But when you knock up with Granny Dawn, unless you hit a perfect shot that is neatly placed directly in front of her (which is what I try my utmost to do), she won’t even contemplate hitting it. And that’s when she tells me that I “really need to try to hit the ball to her”. Thanks for clearing that up, Granny Dawn! I totally thought the idea was to hit all over the show!

So, anyway, Ethel and I were playing a match against Granny Dawn and another lady when Granny Dawn hit a terrible shot at net which prompted the following:

Ethel (quietly, to me – actually not that quietly as Granny Dawn is fairly deaf): “You know, when Dawn was younger, she used to be brilliant at net. Really, really fast.”

I’m thinking that I can’t imagine such a time (although, to be fair to Granny Dawn, I’m so useless I don’t even dare to stand at net in doubles) and that it must have been before the Rinderpest, but I’m curious as to how old these women who are still playing some mean tennis, actually are, so I say:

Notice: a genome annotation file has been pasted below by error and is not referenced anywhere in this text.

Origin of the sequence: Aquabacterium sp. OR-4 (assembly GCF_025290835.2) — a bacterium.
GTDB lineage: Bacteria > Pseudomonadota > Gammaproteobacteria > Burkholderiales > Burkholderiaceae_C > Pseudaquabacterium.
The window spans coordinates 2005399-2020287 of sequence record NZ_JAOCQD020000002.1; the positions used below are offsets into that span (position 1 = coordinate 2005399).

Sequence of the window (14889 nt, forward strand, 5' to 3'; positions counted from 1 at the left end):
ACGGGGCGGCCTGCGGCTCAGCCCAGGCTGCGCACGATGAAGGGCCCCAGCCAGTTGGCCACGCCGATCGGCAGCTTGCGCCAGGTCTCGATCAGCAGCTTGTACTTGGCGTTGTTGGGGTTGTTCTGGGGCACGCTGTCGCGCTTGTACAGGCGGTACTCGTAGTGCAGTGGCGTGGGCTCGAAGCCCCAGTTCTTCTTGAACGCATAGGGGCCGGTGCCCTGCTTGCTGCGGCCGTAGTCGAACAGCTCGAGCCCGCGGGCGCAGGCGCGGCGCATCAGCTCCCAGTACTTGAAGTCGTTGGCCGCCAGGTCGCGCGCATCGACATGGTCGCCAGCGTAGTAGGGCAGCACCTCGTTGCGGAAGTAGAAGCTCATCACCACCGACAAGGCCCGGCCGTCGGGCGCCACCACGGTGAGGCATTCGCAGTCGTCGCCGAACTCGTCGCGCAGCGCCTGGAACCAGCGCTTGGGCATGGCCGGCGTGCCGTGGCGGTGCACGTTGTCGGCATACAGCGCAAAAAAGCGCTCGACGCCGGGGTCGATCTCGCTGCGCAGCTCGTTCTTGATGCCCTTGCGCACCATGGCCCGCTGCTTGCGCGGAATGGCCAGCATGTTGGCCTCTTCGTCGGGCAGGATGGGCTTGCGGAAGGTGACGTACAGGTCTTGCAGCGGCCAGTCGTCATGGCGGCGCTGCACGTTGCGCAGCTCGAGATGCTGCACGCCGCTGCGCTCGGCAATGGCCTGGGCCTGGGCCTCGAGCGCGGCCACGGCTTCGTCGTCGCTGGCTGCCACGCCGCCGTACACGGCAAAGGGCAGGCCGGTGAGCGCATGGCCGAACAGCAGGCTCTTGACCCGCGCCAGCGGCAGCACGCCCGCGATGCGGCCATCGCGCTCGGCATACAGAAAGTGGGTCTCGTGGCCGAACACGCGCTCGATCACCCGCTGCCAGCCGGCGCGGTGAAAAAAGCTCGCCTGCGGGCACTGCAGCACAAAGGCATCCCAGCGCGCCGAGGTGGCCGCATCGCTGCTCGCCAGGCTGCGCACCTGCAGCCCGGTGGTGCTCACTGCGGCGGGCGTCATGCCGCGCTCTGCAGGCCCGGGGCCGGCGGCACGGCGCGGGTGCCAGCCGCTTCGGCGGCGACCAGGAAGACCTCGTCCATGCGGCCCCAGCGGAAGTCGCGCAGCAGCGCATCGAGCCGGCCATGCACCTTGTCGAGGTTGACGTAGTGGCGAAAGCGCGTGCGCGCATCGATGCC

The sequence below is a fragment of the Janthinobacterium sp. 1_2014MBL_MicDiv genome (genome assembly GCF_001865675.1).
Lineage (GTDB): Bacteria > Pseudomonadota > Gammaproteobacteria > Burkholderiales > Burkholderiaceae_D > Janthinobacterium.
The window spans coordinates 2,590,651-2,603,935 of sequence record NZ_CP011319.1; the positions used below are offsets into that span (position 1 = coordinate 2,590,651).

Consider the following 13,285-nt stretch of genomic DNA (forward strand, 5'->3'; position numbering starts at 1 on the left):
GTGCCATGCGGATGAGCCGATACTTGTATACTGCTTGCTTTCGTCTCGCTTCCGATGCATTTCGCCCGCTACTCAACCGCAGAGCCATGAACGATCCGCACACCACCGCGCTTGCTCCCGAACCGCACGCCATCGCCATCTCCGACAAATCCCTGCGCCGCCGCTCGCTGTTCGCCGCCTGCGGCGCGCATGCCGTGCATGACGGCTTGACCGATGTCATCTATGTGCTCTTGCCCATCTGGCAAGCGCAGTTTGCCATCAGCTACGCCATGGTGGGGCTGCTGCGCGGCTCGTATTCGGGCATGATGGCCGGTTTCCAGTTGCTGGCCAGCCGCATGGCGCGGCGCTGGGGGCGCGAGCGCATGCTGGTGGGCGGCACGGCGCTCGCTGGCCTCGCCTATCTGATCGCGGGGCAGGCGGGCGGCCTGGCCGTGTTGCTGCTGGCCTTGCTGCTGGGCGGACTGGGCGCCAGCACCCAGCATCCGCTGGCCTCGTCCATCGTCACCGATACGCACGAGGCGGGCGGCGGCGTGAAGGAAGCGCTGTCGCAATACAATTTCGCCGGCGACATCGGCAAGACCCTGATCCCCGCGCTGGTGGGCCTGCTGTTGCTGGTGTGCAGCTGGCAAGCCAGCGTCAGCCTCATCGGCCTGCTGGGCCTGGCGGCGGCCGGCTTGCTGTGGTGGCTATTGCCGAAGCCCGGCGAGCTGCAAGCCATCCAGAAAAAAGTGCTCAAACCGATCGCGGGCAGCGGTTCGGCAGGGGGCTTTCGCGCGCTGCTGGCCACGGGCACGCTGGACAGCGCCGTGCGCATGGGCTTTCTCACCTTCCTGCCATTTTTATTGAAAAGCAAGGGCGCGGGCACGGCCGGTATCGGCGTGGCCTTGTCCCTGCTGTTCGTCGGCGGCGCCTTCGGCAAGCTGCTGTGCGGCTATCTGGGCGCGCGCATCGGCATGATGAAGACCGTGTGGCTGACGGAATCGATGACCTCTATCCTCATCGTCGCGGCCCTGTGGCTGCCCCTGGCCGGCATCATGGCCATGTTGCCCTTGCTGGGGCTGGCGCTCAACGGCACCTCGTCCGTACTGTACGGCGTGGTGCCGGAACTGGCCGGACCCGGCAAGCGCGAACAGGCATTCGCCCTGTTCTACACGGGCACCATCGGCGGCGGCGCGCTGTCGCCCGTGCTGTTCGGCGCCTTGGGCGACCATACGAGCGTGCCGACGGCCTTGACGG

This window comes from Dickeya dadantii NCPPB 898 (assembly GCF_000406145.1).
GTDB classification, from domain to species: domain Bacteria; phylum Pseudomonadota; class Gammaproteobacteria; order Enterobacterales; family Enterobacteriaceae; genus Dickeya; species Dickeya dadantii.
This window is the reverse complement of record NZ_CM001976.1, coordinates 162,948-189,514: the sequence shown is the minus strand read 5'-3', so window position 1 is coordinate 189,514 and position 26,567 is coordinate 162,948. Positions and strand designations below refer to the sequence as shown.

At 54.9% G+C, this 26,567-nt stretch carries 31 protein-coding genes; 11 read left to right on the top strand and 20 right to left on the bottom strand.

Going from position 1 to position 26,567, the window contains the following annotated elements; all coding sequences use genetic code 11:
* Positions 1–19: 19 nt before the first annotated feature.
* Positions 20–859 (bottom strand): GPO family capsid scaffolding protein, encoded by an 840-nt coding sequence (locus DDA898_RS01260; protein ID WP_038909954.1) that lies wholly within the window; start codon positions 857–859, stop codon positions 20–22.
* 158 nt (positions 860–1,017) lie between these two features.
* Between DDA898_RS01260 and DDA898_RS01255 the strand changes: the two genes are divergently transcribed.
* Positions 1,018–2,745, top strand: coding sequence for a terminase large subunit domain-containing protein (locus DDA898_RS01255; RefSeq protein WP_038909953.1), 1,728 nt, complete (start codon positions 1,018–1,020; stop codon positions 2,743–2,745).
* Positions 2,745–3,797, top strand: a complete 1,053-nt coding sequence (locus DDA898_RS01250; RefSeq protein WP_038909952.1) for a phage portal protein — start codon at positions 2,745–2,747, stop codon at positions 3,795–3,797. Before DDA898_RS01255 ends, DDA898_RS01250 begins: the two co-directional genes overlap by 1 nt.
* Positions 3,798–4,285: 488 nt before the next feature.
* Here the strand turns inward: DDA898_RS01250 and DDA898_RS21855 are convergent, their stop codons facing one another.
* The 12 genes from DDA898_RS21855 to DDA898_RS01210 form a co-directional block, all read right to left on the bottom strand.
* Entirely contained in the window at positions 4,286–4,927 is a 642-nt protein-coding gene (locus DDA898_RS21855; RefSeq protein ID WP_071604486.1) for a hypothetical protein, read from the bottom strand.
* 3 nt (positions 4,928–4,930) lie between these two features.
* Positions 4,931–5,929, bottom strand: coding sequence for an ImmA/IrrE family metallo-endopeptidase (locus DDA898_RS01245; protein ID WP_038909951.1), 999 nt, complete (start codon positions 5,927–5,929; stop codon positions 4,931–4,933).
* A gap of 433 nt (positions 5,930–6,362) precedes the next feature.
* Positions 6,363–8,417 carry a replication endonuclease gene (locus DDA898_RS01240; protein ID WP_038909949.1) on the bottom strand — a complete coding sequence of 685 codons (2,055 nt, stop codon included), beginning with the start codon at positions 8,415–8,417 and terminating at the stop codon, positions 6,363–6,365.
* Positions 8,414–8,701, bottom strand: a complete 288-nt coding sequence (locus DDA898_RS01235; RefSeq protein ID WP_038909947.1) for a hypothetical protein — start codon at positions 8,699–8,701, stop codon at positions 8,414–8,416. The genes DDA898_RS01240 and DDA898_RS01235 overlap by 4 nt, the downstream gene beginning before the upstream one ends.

Natalie: Really? That’s impressive. How long ago was that, Ethel?

Ethel: Well, put it this way, I’ve been a member here for 58 years.

Now, Ethel is way too sharp to give me enough facts to allow me to calculate her age, but suffice it to say, these ladies have experience behind them. I try to make up for my lack of skills and experience by chasing down almost every ball. During the same match, I hit the worst loping lollipop to Granny Dawn in tennis history. Granny Dawn swung her racquet at my terrible shot and completely missed, but it was such an awful shot, I could hardly blame her, so I apologised. Ethel doesn’t tolerate apologies on the tennis court so she turned to me and said:

“Don’t apologise! It’s not your fault she can’t see the ball!”

Here’s another classic from Ethel from a different doubles match in which we were playing opposite Granny Dawn. Granny Dawn had hit an unplayable lollipop to me which I’d tried my best to return but failed hopelessly. Instinctively, I apologised. Ethel immediately looked slightly annoyed, turned to me and said:

“Don’t say sorry! You can’t return a crap shot like that!”